Are you coming to hospital for rehabilitation?
Rehabilitation programs aim to enable the highest level of independence (physically, psychologically and socially) to people with loss of function or ability due to injury, disease or following surgery. At the time of admission into the rehabilitation program the patient has a Functional Independence Measure (FIM) rating conducted by a qualified member of the rehabilitation team. The FIM is redone during, and at the end of the program, to determine the patient’s functional improvement, and therefore, the level of independence gained in activities of daily living. Progress in the areas of social interaction and psychological wellbeing is also measured. The FIM is the industry standardised functional assessment tool that is used by all Ramsay rehabilitation hospitals to measure this information. A higher score indicates that the patient has achieved a higher level of improvement in all the areas being measured. Ramsay rehabilitation hospitals have achieved higher than industry average scores for functional improvement.
What Ramsay Health Care does to reduce your hygiene and infection risks
Ramsay Health Care has a programs in place to detect and prevent infections that are common within health care hospitals. Visitors to Ramsay hospitals are encouraged through appropriate signage to use antiseptic hand rub located throughout our hospitals.
What you can do to reduce your hygiene and infection risks
There are several ways you can assist in preventing an infection:
- Always wash your hands after using the toilet, bedpan or a commode
- Wash or clean your hands before eating
- Don’t be afraid to ask your doctor or staff caring for you, if they have washed their hands
- Avoid touching your wound or devices (for example fluid tubes into your arm or drain tubes)
- Let the care staff know if your wound or areas around any of the lines or tubes become red or swollen or painful
- Discourage visitors who may be feeling unwell
- Stop smoking before any surgery, as smoking increases the risk of infection
One of the most effective ways to prevent infection spreading amongst patients is for all health professionals to wash their hands. Hand hygiene is conducted in accordance with the ‘five moments’ that is; before touching a patient; before a procedure; after a procedure; after touching a patient; and after touching a patient’s environment.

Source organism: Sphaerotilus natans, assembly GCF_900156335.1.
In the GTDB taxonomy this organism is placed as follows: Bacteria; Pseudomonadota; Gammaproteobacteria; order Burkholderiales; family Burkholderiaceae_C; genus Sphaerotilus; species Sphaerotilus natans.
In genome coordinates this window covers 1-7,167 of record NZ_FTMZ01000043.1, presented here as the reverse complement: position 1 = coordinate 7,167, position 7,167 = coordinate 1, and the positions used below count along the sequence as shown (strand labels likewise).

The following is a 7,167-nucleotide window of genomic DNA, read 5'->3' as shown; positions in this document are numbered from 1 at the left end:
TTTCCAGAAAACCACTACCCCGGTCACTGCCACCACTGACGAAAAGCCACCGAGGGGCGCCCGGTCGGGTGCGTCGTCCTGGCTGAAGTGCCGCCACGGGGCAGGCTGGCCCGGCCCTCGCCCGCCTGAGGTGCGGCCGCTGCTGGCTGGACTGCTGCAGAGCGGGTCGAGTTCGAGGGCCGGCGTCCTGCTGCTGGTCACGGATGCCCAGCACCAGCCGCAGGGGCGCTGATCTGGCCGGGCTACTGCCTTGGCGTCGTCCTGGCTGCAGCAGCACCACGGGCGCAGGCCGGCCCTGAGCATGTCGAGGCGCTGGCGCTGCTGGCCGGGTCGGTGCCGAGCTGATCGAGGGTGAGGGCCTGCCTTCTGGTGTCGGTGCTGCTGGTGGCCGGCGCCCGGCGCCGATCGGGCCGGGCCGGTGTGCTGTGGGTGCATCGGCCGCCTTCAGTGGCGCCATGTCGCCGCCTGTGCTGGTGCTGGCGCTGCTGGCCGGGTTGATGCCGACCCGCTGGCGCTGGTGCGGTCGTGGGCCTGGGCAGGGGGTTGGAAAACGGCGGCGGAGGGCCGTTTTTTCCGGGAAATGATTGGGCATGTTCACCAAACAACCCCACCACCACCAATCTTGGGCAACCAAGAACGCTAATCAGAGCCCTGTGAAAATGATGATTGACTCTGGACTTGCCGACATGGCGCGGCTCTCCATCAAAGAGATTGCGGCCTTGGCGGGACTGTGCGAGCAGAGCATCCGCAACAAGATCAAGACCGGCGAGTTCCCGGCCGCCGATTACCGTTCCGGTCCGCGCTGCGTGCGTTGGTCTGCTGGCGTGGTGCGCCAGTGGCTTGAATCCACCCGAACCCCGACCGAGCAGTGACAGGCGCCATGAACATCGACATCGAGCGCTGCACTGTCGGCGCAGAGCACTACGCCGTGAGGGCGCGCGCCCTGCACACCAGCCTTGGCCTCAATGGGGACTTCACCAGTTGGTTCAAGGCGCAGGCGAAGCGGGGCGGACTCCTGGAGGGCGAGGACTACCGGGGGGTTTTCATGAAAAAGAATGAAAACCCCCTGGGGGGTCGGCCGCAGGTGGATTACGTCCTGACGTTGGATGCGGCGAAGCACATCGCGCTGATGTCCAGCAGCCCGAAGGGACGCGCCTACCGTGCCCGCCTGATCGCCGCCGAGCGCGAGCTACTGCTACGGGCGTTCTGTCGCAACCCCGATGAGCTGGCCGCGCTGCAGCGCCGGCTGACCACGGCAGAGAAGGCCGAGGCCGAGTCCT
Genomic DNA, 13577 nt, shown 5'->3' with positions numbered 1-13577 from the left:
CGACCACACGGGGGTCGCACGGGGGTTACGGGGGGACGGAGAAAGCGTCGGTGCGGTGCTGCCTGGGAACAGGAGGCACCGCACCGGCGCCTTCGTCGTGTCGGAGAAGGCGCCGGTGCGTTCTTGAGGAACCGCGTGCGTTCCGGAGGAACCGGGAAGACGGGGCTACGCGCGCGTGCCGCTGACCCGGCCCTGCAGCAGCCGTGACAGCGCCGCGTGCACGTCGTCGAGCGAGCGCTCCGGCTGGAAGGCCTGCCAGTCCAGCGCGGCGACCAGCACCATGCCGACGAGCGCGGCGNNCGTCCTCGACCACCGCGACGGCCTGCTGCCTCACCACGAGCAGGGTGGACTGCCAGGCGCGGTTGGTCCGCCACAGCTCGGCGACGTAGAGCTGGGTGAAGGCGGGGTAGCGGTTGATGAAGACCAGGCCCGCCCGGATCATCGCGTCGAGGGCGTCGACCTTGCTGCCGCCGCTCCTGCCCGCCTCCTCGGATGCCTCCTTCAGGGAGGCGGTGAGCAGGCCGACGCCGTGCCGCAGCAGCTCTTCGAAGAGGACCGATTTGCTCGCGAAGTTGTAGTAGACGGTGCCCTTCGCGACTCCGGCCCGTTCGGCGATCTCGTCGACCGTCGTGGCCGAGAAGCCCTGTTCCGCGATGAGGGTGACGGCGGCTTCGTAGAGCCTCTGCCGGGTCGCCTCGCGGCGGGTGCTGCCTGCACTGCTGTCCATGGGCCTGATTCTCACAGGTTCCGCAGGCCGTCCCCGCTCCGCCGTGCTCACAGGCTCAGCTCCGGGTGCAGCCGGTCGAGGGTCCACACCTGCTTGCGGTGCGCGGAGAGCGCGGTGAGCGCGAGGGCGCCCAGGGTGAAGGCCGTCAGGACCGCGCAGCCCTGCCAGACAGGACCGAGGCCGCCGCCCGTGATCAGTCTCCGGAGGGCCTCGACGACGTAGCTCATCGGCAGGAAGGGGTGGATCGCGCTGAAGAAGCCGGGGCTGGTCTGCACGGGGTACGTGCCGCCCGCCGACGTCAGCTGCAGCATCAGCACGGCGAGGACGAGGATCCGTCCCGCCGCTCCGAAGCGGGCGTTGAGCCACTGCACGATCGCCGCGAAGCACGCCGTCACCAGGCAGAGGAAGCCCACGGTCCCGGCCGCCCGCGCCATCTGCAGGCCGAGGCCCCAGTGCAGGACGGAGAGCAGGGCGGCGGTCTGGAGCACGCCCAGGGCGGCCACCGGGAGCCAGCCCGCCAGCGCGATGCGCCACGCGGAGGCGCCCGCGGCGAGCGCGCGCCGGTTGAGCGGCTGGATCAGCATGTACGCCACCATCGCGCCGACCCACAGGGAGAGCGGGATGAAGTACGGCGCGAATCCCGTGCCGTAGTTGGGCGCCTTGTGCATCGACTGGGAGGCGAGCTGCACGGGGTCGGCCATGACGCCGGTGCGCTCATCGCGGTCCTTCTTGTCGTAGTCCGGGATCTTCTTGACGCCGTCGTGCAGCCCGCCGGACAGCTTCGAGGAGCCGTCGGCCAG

Ramsay Health Care participates in the national hand hygiene strategy through Hand Hygiene Australia, and Hand hygiene audits are conducted three times per year.
Hand hygiene compliance is reported as the percentage of correct moments from all observed moments.
Hand Hygiene Compliance (A higher rate is better)
What Ramsay Health Care does to reduce your falls risk
In 2015, Ramsay Health Care increased the focus on falls prevention in hospitals by appointing a National Falls Prevention Advisory Group. This group has standardised the approach to falls prevention across all Ramsay hospitals by targeting a structured risk assessment, policy and guidelines, equipment for falls prevention and clinical staff education.
Our hospitals use a number of strategies to prevent falls and these include: targeted hourly rounding of patients identified as high risk of falling; ensuring that call bells and personal items are within patient reach; call bells are answered promptly, and patients are assisted to the toilet at regular intervals. In addition, Ramsay Health Care has purchased low beds, falls mats, and patient alarms to minimise the risk of patients falling whilst in our hospitals.
What you can do to reduce your falls risk
Falls can be a major cause of injury. We want to protect you from a fall during your hospital stay and you can help by:
- Becoming familiar with your surroundings
- Get to know how the bed controls work and how to use the call bell – if you cannot reach it, ask your nurse to move it within your reach
- If you need help, use the call bell to alert staff
- Wear supportive, flat, non-slip shoes – do not walk around in socks or pressure stockings (TED stockings)
- If you use glasses, hearing aids, a walking stick or walker, keep them in easy reach by the bedside, use the call bell to ask staff to assist you
- Make sure your bed height is appropriate for you to get in and out of – if your bed is too high ask the nurse to adjust it for you
Falls indicators are reported as a percentage of all patient days during the period. Ramsay Health Care participates in the Australian Council on Healthcare Standards (ACHS) Clinical Indicator Program and use their definitions for these indicators. The indicators are calculated by dividing the number of inpatient falls that meet the indicator criteria by number of days for all patients who were admitted.
Inpatient falls (A Lower rate is better)